Short Term Bond Rates Rise – Fixed Income Review

Shorter term bond yields rose closer to longer term bond yields, thus further flattening the Treasury bond yield curve, an economic gauge closely followed by market analysts. The benchmark 10-year Treasury Bond ended the year at 2.69%, down from a mid-year high of 3.24% it reached in November.

The Fed indicated that it would continue to shrink its balance sheet by $50 billion a month, a reversal from balance sheet expansion following the 2008-2009 financial crisis. What this means is that rather than buying government bonds in the marketplace and placing them on the Fed balance sheet, the Fed will instead forego holding additional bonds and allow bonds to mature without replacing them. This is a form of quantitative tightening as is raising short-term rates. 

The Fed raised rates four times in 2018 and has risen rates nine times since it began tightening rates from near-zero three years ago. The Fed signaled that it expects to raise rates at least twice in 2019. Some analysts believe that the Fed has raised rates in order to be able to lower them as a form of stimulus should economic conditions deteriorate. (Sources: Treasury Dept., Federal Reserve)

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Tax Rule Changes For 2019 – Tax Planning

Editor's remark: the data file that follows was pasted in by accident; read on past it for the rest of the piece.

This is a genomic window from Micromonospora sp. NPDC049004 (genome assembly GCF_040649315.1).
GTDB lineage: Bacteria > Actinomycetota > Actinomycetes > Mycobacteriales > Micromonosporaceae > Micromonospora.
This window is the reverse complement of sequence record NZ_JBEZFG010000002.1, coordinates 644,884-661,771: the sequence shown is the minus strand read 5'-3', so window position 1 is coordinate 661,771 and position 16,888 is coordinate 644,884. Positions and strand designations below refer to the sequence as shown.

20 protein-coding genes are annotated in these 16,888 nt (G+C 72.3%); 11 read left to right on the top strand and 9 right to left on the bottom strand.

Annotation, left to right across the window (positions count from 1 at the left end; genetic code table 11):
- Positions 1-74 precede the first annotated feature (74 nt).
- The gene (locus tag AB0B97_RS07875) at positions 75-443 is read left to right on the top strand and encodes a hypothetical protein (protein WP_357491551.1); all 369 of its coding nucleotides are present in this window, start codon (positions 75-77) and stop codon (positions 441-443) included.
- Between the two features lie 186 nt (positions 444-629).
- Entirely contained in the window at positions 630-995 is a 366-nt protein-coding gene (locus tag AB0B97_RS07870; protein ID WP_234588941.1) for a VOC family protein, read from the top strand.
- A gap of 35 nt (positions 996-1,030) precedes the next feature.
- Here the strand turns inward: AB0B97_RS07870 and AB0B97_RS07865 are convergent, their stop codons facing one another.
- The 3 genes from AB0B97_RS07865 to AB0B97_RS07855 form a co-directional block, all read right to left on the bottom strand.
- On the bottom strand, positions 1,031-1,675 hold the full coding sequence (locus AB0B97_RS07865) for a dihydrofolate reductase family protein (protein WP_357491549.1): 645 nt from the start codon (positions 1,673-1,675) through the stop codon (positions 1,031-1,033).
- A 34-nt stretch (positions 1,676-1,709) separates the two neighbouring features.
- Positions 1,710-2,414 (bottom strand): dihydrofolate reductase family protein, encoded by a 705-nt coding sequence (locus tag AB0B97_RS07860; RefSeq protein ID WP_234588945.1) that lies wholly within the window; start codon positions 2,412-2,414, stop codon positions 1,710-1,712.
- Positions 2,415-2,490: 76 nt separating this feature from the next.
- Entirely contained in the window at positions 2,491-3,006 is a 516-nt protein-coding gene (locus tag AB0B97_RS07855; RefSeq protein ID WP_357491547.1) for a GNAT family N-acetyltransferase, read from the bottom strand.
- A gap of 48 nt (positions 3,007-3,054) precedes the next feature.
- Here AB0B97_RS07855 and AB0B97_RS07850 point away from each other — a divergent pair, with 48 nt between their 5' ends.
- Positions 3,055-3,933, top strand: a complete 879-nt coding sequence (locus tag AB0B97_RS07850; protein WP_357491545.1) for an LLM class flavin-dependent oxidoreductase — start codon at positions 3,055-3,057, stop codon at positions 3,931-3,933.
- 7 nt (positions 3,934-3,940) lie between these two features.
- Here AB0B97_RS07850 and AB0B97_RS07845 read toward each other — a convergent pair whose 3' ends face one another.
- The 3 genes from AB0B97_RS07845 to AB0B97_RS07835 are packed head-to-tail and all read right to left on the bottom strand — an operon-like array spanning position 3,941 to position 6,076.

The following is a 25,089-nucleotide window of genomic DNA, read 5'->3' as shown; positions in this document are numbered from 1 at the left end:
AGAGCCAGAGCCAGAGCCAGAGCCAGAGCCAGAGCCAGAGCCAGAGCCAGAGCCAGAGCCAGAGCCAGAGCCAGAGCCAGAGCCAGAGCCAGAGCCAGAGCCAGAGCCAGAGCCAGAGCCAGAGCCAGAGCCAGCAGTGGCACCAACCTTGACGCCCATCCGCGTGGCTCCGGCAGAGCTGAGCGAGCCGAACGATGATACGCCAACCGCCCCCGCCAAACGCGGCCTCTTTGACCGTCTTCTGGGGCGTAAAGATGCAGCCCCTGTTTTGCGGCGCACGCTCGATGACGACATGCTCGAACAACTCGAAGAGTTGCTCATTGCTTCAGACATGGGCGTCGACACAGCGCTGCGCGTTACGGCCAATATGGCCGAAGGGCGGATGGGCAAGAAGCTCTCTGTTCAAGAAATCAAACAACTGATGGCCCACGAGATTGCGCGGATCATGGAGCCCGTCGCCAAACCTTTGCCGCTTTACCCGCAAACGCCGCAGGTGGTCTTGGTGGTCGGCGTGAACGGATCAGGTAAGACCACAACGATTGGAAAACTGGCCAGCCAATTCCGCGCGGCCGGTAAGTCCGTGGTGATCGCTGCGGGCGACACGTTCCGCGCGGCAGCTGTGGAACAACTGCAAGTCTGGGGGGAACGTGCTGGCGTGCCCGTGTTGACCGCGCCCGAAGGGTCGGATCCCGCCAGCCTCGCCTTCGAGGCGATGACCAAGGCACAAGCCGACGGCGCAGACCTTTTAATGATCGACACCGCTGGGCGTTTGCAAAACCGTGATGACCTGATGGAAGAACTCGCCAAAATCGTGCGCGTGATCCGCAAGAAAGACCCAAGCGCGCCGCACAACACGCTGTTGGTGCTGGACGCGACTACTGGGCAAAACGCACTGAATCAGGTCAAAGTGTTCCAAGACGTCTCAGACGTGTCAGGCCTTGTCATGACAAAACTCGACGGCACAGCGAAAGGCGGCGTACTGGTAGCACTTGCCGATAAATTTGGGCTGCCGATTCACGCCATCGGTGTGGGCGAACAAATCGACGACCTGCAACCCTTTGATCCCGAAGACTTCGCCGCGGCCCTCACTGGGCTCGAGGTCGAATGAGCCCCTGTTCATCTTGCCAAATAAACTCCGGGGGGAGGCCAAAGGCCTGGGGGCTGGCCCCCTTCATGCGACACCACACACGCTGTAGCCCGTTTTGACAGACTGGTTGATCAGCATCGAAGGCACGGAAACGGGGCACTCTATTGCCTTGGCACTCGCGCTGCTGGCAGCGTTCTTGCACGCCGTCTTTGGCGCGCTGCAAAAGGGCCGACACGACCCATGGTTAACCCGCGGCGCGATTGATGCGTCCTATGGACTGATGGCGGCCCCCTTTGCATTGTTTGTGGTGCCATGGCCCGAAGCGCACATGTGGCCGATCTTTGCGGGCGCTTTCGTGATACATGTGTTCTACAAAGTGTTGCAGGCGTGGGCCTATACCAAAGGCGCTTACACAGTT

Various changes are effective for the 2019 tax year beginning January 1, 2019. The changes affect most every tax payer both as an employee and self employed business owners. Indexing will affect 2019 Tax Brackets & Rates, which is essentially an inflation adjusted modification to account for rising inflation trends. For 2019, income brackets increased by roughly 2% across all income levels.

With personal exemptions eliminated under the new tax law, a larger single standard deduction was devised in order to streamline returns for taxpayers. Standard deduction amounts increased slightly for 2019.

Other changes for 2019 include: Estate Tax Exemption increases from $11.18 million to $11.40 million in 2019; Elimination of the ACA penalty for not having health insurance becomes effective; Unreimbursed medical expenses must exceed 10% of AGI in order to deduct; Alimony is no longer deductible for the payor and no longer taxable for the recipient for divorce decrees issued after December 31, 2018. (Sources:,